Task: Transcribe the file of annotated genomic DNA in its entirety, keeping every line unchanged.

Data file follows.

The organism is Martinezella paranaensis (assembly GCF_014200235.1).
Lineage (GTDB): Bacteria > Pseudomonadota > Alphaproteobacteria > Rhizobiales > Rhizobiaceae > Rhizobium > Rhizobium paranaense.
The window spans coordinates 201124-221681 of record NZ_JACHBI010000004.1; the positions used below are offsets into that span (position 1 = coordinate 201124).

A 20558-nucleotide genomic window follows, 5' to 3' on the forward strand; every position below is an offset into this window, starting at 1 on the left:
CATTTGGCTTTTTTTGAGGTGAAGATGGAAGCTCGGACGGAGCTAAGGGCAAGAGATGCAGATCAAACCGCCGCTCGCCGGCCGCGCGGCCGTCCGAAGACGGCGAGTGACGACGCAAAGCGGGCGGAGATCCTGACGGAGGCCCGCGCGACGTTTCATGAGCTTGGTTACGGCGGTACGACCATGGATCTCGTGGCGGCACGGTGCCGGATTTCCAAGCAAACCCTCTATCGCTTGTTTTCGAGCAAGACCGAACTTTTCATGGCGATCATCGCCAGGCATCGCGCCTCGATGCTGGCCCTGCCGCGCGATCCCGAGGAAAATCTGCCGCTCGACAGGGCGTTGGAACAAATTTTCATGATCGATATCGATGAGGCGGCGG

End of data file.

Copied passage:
The organism is Martinezella paranaensis (assembly GCF_014200235.1).
Lineage (GTDB): Bacteria > Pseudomonadota > Alphaproteobacteria > Rhizobiales > Rhizobiaceae > Rhizobium > Rhizobium paranaense.
The window spans coordinates 201124-221681 of record NZ_JACHBI010000004.1; the positions used below are offsets into that span (position 1 = coordinate 201124).

A 20558-nucleotide genomic window follows, 5' to 3' on the forward strand; every position below is an offset into this window, starting at 1 on the left:
CATTTGGCTTTTTTTGAGGTGAAGATGGAAGCTCGGACGGAGCTAAGGGCAAGAGATGCAGATCAAACCGCCGCTCGCCGGCCGCGCGGCCGTCCGAAGACGGCGAGTGACGACGCAAAGCGGGCGGAGATCCTGACGGAGGCCCGCGCGACGTTTCATGAGCTTGGTTACGGCGGTACGACCATGGATCTCGTGGCGGCACGGTGCCGGATTTCCAAGCAAACCCTCTATCGCTTGTTTTCGAGCAAGACCGAACTTTTCATGGCGATCATCGCCAGGCATCGCGCCTCGATGCTGGCCCTGCCGCGCGATCCCGAGGAAAATCTGCCGCTCGACAGGGCGTTGGAACAAATTTTCATGATCGATATCGATGAGGCGGCGG